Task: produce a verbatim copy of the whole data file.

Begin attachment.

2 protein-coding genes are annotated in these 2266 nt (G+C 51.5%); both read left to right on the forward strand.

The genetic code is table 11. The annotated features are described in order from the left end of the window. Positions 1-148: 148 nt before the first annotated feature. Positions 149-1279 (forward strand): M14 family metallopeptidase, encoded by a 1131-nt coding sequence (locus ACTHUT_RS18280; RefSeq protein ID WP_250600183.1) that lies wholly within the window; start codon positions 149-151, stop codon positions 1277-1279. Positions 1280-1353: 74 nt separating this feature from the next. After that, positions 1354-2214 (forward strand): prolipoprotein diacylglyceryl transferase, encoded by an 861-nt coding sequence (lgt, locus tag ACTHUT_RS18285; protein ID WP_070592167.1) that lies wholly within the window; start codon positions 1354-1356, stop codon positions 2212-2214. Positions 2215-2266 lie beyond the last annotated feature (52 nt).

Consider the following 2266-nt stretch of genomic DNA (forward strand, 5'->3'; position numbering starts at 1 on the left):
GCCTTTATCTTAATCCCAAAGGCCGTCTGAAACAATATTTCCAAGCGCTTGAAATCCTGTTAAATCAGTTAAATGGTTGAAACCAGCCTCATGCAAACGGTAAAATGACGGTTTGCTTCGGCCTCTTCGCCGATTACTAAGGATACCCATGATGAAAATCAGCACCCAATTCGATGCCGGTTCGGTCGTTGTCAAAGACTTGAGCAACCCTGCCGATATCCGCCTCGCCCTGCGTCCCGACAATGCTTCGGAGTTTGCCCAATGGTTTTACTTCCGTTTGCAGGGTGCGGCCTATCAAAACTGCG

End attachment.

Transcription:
2 protein-coding genes are annotated in these 2266 nt (G+C 51.5%); both read left to right on the forward strand.

The genetic code is table 11. The annotated features are described in order from the left end of the window. Positions 1-148: 148 nt before the first annotated feature. Positions 149-1279 (forward strand): M14 family metallopeptidase, encoded by a 1131-nt coding sequence (locus ACTHUT_RS18280; RefSeq protein ID WP_250600183.1) that lies wholly within the window; start codon positions 149-151, stop codon positions 1277-1279. Positions 1280-1353: 74 nt separating this feature from the next. After that, positions 1354-2214 (forward strand): prolipoprotein diacylglyceryl transferase, encoded by an 861-nt coding sequence (lgt, locus tag ACTHUT_RS18285; protein ID WP_070592167.1) that lies wholly within the window; start codon positions 1354-1356, stop codon positions 2212-2214. Positions 2215-2266 lie beyond the last annotated feature (52 nt).

Consider the following 2266-nt stretch of genomic DNA (forward strand, 5'->3'; position numbering starts at 1 on the left):
GCCTTTATCTTAATCCCAAAGGCCGTCTGAAACAATATTTCCAAGCGCTTGAAATCCTGTTAAATCAGTTAAATGGTTGAAACCAGCCTCATGCAAACGGTAAAATGACGGTTTGCTTCGGCCTCTTCGCCGATTACTAAGGATACCCATGATGAAAATCAGCACCCAATTCGATGCCGGTTCGGTCGTTGTCAAAGACTTGAGCAACCCTGCCGATATCCGCCTCGCCCTGCGTCCCGACAATGCTTCGGAGTTTGCCCAATGGTTTTACTTCCGTTTGCAGGGTGCGGCCTATCAAAACTGCG